Did you know you can use your Cricut Maker to design a quilt?! I had to give it a try myself. I went into this project without any pattern and freelanced everything. The only thing I knew I wanted to use was the Free Spirit HomeMade fat quarter bundles by Tula Pink. The fabric I ordered from Amazon came with 10 different prints within the collection. Instead of using Heat Transfer Vinyl (HTV), I trialed Cricut’s Infusible Ink to create a design for the backing. According to Cricut, Infusible Ink permanently fuses to the fabric without cracking or peeling after repeated use.
How Was the Cricut Maker Used?
I used the Cricut Maker to cut all of my fabric for the quilt top. In Design Space I added 4 squares each measuring 4.5″, then loaded my fabric mat with each of the fabrics. Each fat quarter yielded 12 squares, which gave me a total of 120 squares. As a tip, I recommend using Masking Tape to secure the edges of the fabric onto the mat to prevent any lifting. I also cut 26 4.5″ squares of white fabric from my scrap pile.
Quilt Top & Backing
I ended up turning all of my fabric squares into half square triangles, with the exception of six of the white squares to create the quilt top. I decided to place these six squares randomly throughout the quilt. For the backing, I chose white cotton fabric as a blank slate to create something simple. In Design Space, I made stars and circles. Before handling the Infusible Ink, make sure your hands are washed and oil-free to prevent the ink from unintentionally transferring. It was a little tricky removing the small stars and circles from the Infusible Ink sheet, so I used scissors to help cut along the perforations.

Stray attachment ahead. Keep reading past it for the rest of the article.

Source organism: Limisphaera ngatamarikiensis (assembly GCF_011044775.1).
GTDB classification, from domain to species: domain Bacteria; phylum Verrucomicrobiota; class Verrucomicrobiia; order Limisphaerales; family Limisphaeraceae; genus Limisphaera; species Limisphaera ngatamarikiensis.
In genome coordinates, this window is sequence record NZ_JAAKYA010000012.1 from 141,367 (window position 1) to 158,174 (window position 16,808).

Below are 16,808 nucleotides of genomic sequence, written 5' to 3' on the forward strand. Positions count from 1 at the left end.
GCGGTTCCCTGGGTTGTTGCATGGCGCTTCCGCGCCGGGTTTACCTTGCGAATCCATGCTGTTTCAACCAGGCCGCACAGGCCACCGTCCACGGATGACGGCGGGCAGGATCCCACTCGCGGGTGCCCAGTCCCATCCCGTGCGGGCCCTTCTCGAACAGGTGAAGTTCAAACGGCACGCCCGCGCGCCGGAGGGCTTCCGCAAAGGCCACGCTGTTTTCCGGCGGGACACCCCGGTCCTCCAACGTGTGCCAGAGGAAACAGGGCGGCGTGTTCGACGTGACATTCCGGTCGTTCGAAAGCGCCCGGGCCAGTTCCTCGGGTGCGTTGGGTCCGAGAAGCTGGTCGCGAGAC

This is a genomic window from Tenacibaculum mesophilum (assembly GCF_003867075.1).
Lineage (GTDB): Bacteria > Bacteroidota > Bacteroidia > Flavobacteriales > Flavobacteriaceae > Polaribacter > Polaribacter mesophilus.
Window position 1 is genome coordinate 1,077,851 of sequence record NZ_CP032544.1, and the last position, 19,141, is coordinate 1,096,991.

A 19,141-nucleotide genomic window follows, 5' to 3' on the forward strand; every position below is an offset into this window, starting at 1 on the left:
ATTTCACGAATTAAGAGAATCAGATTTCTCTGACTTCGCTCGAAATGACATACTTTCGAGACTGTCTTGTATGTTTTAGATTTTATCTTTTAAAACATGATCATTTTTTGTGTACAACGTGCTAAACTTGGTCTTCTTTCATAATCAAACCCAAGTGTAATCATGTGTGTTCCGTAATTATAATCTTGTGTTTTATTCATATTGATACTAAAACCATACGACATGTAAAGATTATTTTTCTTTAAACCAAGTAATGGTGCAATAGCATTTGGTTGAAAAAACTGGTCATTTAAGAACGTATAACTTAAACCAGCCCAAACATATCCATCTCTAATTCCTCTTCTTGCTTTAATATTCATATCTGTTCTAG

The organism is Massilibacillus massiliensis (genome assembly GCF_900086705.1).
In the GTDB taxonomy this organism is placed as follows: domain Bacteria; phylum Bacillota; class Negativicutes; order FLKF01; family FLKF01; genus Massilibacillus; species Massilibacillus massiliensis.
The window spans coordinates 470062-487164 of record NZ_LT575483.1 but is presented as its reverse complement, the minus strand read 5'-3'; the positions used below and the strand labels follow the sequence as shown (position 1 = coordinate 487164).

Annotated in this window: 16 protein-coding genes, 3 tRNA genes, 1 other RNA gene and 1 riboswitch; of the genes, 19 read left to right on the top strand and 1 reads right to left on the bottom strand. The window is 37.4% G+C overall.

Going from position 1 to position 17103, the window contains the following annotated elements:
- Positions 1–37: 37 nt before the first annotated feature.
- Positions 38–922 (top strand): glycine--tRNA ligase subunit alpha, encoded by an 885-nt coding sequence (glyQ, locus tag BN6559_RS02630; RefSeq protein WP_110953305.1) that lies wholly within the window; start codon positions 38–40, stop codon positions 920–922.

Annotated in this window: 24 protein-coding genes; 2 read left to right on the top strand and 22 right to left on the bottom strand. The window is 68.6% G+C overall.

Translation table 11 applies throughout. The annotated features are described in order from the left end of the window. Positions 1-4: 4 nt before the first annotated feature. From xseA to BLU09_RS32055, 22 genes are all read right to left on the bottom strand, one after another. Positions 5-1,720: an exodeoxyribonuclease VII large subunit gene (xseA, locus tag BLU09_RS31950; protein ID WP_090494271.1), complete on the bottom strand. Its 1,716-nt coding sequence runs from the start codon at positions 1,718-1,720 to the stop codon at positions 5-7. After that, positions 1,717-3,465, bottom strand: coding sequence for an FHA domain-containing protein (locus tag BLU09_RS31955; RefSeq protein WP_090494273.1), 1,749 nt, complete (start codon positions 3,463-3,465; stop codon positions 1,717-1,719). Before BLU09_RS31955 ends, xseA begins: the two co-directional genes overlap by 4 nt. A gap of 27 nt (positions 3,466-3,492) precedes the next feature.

Since my backing was large, I needed to work in sections. I protected my work surface and fabric by placing cardboard on the work surface and a piece of cardstock paper on top of that. Then, I placed my fabric on top of the cardstock. If you have an EasyPress Mat, I’m sure that would work best, but I used what I had available! I followed the directions on the Cricut website, which stated to apply heat to the fabric prior to adhering the Infusible Ink.
Finally, I arranged the stars and dots ink side down and placed the butcher paper on top. Since I didn’t have an EasyPress and used my SteamFast iron to transfer the Infusible Ink, I played around with the timing to make sure the ink successfully transferred without scorching my fabric. For my iron, 20-25 seconds on Max seemed to be the happy medium. I did not press down on the iron, but just placed the iron over top of the fabric and left it for 20-25 seconds, lifted the iron and let the fabric cool down for a few seconds before removing the Infusible Ink.
Overall, this was a fun project for me to get my sewing motivation back! The quilt is nowhere perfect, but was a great way to try out Infusible Ink. I hope this post encourages you to think outside the box when creating your own quilts!